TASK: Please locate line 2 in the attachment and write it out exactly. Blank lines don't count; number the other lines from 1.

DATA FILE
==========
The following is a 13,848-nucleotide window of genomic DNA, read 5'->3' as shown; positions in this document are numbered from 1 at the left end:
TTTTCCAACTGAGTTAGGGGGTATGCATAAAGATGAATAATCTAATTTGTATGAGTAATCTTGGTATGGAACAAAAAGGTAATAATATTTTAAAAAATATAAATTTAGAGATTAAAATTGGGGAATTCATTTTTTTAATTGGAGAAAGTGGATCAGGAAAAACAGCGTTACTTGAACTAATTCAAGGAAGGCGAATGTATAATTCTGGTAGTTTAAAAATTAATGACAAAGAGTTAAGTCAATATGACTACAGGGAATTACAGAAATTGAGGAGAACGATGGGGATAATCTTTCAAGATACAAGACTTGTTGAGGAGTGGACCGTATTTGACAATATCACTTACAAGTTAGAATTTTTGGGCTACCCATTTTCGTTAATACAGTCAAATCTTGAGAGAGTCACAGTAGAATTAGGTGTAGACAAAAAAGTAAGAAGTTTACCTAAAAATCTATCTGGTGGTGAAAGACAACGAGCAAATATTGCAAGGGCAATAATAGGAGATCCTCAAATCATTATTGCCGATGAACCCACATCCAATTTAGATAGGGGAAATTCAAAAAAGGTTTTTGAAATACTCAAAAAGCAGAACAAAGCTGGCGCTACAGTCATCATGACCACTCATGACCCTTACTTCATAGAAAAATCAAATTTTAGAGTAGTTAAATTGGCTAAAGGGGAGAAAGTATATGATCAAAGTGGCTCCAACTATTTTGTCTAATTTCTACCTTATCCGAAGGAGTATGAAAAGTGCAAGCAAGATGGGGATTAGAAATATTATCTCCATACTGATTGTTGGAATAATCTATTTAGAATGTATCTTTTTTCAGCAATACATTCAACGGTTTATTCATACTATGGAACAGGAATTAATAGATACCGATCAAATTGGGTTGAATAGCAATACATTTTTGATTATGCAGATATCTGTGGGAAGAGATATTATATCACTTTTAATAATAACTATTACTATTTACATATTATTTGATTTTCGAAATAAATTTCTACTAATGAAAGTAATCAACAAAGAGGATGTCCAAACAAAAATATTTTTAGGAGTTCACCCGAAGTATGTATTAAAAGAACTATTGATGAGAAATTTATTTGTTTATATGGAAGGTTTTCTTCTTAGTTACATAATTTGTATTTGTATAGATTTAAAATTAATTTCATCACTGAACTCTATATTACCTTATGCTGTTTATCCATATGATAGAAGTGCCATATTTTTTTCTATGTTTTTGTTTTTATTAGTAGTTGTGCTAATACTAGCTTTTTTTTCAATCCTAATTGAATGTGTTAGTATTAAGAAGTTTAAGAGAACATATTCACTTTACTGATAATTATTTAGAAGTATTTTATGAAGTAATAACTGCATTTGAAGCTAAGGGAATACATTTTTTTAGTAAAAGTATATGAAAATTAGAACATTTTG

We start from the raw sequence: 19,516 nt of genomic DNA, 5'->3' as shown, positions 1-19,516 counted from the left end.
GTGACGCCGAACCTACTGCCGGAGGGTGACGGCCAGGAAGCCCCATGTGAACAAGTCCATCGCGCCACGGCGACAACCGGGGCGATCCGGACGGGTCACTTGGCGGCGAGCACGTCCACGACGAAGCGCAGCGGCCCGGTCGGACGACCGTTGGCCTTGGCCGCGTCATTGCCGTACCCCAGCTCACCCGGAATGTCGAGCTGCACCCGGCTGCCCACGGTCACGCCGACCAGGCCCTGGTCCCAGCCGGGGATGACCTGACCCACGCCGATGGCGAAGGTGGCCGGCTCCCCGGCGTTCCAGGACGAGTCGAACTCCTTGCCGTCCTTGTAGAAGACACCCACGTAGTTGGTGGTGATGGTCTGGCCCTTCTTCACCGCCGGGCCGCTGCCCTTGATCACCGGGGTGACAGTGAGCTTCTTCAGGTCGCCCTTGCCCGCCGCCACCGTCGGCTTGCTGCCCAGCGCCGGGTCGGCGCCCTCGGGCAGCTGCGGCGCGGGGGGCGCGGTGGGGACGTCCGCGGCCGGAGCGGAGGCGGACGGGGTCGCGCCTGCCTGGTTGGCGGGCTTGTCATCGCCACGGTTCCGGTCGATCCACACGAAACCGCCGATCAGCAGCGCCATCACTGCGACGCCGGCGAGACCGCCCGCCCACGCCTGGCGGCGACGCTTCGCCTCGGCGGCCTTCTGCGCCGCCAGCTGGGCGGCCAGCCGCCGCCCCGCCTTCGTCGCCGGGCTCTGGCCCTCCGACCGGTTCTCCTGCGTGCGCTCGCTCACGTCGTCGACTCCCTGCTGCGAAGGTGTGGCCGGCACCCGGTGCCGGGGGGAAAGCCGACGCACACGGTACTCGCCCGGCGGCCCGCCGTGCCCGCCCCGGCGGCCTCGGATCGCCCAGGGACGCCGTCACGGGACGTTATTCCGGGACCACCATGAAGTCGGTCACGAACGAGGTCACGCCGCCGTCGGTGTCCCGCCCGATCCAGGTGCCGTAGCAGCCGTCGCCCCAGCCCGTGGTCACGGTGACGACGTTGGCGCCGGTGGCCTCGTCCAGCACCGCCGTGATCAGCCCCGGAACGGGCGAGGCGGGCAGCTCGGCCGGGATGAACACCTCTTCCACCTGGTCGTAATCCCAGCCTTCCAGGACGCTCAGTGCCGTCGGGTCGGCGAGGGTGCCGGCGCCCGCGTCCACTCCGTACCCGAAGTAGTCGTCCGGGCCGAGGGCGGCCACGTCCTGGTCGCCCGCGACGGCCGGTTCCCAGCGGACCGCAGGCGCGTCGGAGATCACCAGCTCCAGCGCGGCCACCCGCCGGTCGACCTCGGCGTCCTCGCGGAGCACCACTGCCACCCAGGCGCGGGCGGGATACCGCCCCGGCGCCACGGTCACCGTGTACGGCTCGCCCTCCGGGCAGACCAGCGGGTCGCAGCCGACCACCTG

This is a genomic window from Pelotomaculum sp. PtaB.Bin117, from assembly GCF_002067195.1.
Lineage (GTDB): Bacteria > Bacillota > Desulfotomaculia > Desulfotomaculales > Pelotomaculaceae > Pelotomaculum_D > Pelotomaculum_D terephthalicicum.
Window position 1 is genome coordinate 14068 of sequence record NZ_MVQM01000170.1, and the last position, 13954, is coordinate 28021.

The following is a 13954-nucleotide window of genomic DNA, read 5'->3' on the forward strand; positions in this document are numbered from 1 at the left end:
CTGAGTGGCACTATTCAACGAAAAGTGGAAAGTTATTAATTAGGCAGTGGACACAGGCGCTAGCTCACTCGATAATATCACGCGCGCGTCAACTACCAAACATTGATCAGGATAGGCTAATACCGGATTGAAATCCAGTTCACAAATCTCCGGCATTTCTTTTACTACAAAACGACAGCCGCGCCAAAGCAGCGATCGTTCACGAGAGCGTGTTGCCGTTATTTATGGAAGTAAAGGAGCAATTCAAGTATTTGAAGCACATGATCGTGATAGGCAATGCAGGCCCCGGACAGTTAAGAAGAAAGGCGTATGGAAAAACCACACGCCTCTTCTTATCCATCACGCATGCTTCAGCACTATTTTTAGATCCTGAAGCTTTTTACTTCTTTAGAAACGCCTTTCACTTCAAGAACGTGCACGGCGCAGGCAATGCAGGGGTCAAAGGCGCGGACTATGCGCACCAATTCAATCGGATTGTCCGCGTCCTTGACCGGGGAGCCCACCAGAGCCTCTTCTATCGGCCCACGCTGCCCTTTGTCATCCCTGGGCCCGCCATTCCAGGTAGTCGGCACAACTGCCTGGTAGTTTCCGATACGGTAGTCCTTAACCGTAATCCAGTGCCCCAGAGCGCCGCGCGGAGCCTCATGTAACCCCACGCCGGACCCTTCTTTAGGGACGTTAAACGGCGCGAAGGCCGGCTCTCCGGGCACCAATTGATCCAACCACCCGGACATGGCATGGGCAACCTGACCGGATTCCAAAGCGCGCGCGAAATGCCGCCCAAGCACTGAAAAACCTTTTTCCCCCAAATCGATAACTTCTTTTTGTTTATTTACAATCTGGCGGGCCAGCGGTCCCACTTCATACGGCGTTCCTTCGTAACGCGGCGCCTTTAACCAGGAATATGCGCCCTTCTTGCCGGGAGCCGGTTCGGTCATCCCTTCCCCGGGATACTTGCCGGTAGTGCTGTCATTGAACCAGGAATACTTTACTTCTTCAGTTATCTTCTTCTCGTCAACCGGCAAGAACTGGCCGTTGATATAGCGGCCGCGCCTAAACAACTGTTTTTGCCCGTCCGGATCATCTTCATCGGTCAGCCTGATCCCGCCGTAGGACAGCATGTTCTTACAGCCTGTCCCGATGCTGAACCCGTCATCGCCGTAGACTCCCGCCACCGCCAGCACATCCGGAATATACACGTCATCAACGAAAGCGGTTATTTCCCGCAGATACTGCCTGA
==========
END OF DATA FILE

TTTTCCAACTGAGTTAGGGGGTATGCATAAAGATGAATAATCTAATTTGTATGAGTAATCTTGGTATGGAACAAAAAGGTAATAATATTTTAAAAAATATAAATTTAGAGATTAAAATTGGGGAATTCATTTTTTTAATTGGAGAAAGTGGATCAGGAAAAACAGCGTTACTTGAACTAATTCAAGGAAGGCGAATGTATAATTCTGGTAGTTTAAAAATTAATGACAAAGAGTTAAGTCAATATGACTACAGGGAATTACAGAAATTGAGGAGAACGATGGGGATAATCTTTCAAGATACAAGACTTGTTGAGGAGTGGACCGTATTTGACAATATCACTTACAAGTTAGAATTTTTGGGCTACCCATTTTCGTTAATACAGTCAAATCTTGAGAGAGTCACAGTAGAATTAGGTGTAGACAAAAAAGTAAGAAGTTTACCTAAAAATCTATCTGGTGGTGAAAGACAACGAGCAAATATTGCAAGGGCAATAATAGGAGATCCTCAAATCATTATTGCCGATGAACCCACATCCAATTTAGATAGGGGAAATTCAAAAAAGGTTTTTGAAATACTCAAAAAGCAGAACAAAGCTGGCGCTACAGTCATCATGACCACTCATGACCCTTACTTCATAGAAAAATCAAATTTTAGAGTAGTTAAATTGGCTAAAGGGGAGAAAGTATATGATCAAAGTGGCTCCAACTATTTTGTCTAATTTCTACCTTATCCGAAGGAGTATGAAAAGTGCAAGCAAGATGGGGATTAGAAATATTATCTCCATACTGATTGTTGGAATAATCTATTTAGAATGTATCTTTTTTCAGCAATACATTCAACGGTTTATTCATACTATGGAACAGGAATTAATAGATACCGATCAAATTGGGTTGAATAGCAATACATTTTTGATTATGCAGATATCTGTGGGAAGAGATATTATATCACTTTTAATAATAACTATTACTATTTACATATTATTTGATTTTCGAAATAAATTTCTACTAATGAAAGTAATCAACAAAGAGGATGTCCAAACAAAAATATTTTTAGGAGTTCACCCGAAGTATGTATTAAAAGAACTATTGATGAGAAATTTATTTGTTTATATGGAAGGTTTTCTTCTTAGTTACATAATTTGTATTTGTATAGATTTAAAATTAATTTCATCACTGAACTCTATATTACCTTATGCTGTTTATCCATATGATAGAAGTGCCATATTTTTTTCTATGTTTTTGTTTTTATTAGTAGTTGTGCTAATACTAGCTTTTTTTTCAATCCTAATTGAATGTGTTAGTATTAAGAAGTTTAAGAGAACATATTCACTTTACTGATAATTATTTAGAAGTATTTTATGAAGTAATAACTGCATTTGAAGCTAAGGGAATACATTTTTTTAGTAAAAGTATATGAAAATTAGAACATTTTG